Teas like peppermint and ginger are great for calming a queasy stomach, plus they are a tasty way to rehydrate. (24) Ginger is also well-known for being a natural, inexpensive and effective natural remedy for nausea and vomiting. (25) Just remember not to drink your tea too hot and sip it rather than downing it fast.
Much of the time, viruses or bad bacteria cause stomach flu . Do you know what’s great for both? Probiotics! When it comes to how to get rid of the stomach flu, I definitely recommend increasing your intake of probiotic-rich foods and probiotic supplements. A great probiotic-rich food that can also help with hydration is coconut kefir, which offers both electrolytes for hydration and good bacteria to replenish the gut after all that havoc that’s been going on. Research has shown that probiotics can help diarrhea to stop approximately one day sooner. (26)
Complications and Precautions
How to get rid of the stomach flu definitely involves patience, rest and hydration. When you vomit and have diarrhea, you lose a lot of fluids from your body. The most concerning possible complication when it comes to a case of stomach flu is dehydration. This complication of viral gastroenteritis can usually be avoided if you’re able to drink enough liquids to make up for the fluids you lost from diarrhea and vomiting. Infants, older individuals and anyone with a compromised immune system are more at-risk for severe dehydration due to stomach flu. It is possible for dehydration to lead to death, but this is rare. However, people are sometimes hospitalized as a result of the stomach flu so they can receive intravenous therapy for fluid replacement to correct dehydration. (27)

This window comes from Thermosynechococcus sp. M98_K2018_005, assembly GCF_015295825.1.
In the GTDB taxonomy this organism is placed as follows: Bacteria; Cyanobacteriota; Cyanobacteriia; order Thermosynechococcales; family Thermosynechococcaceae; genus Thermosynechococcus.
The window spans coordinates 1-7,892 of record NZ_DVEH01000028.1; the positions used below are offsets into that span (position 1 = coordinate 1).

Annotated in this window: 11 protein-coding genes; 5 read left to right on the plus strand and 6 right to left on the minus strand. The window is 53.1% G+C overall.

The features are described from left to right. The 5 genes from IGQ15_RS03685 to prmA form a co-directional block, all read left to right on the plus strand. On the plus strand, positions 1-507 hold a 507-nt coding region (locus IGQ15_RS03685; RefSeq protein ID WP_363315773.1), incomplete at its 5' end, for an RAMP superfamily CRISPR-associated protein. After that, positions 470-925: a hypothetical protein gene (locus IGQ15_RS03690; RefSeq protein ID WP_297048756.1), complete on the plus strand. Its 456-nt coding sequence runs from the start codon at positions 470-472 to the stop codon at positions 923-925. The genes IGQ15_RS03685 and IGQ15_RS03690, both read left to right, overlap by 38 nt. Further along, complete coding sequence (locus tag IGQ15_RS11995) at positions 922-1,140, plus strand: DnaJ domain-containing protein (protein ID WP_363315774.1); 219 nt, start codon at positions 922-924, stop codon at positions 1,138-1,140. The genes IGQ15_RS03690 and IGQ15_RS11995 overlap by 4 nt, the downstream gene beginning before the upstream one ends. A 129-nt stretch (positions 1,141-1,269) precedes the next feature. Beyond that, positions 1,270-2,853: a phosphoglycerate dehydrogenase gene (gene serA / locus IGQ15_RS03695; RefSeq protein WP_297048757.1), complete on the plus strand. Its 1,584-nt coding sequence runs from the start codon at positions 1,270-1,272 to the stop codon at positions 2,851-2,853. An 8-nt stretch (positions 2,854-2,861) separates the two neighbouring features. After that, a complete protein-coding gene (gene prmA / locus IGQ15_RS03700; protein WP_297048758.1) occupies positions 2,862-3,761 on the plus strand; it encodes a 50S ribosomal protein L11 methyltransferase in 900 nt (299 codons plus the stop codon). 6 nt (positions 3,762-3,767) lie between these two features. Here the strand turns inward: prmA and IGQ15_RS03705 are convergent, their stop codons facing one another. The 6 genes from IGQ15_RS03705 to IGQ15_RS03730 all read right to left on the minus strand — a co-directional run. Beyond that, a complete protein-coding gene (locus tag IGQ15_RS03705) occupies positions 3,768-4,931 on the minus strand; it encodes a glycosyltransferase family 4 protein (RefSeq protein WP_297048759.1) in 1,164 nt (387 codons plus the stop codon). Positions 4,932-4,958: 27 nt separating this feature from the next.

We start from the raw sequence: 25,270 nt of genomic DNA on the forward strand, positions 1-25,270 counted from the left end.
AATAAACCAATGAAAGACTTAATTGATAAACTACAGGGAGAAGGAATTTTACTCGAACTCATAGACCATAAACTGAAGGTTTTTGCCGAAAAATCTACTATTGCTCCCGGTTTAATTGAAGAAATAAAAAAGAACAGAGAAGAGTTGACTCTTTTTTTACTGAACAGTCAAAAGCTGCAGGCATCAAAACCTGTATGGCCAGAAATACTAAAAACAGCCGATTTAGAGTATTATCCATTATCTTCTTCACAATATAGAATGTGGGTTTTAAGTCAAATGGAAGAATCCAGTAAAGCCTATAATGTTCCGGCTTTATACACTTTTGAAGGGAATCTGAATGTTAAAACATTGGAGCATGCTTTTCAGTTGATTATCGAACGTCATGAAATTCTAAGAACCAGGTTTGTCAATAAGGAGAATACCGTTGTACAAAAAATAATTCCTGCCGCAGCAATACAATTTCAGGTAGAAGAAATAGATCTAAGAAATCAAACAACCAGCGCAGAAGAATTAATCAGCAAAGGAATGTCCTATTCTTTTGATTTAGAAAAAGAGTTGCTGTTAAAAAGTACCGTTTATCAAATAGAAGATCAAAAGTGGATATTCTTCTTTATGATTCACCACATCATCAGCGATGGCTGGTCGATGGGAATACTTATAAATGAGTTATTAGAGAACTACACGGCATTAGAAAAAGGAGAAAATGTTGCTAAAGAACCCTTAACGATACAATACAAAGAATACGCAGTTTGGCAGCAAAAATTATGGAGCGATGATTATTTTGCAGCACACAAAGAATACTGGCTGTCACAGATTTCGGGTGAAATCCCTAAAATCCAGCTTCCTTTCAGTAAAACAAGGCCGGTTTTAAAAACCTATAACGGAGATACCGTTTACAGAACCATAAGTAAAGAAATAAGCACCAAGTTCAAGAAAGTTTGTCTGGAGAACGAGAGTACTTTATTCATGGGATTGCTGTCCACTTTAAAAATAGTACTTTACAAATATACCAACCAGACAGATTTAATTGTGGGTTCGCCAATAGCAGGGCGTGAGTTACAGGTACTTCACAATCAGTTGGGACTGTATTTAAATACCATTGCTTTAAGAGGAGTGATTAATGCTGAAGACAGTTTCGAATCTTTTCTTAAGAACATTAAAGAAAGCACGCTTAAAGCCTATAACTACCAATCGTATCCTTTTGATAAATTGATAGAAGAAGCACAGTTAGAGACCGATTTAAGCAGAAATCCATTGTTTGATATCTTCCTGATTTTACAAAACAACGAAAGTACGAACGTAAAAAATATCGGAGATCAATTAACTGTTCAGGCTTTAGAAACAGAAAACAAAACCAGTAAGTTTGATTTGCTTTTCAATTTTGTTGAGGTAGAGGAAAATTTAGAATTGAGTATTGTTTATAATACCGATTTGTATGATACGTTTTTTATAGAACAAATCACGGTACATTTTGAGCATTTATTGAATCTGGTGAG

Signs of dehydration to be on the lookout for include: (28)
- Sunken eyes
- Dry or sticky mouth
- Being more thirsty
- Lack of normal elasticity of the skin
- Reduced urination or inability to urinate
- Decreased tear production in the eyes
If you have the stomach flu and also have any of the following symptoms, it’s recommended that you contact your doctor right away:
- Blood in your stool or vomit
- Fever of 102.2 degrees F or higher in an older child or adult
- Fever of 100.4 degrees F or higher in an infant
- Swollen tummy or pain in the lower-right part of the belly
- Vomiting that lasts longer than 48 hours
Seek medical emergency care if you cannot keep fluids down and you are dehydrated due to vomiting, diarrhea and/or fever. (29)
To avoid catching the stomach flu in the first place, it’s important to wash your hands often with soap and water, especially if you’re around someone you know is infected with the stomach flu. If you do end up with a case of the stomach flu, I know how miserable it can be. But often the misery doesn’t last for more than a day or maybe two.
It’s absolutely crucial to not get dehydrated when you have the stomach flu because then you’ll only feel worse or even need medical attention. So make sure to sip water, bone broth, coconut water and other hydrating clear liquids in small amounts frequently. It’s often hard to eat when you feel so yucky. But when you are ready, you can ease yourself back into eating healthy solid foods that are gentle on your stomach.
From the sound of it, you might think leaky gut only affects the digestive system, but in reality it can affect more. Because Leaky Gut is so common, and such an enigma, I’m offering a free webinar on all things leaky gut. Click here to learn more about the webinar.
Annie PriceDr. AxeOctober 7, 2017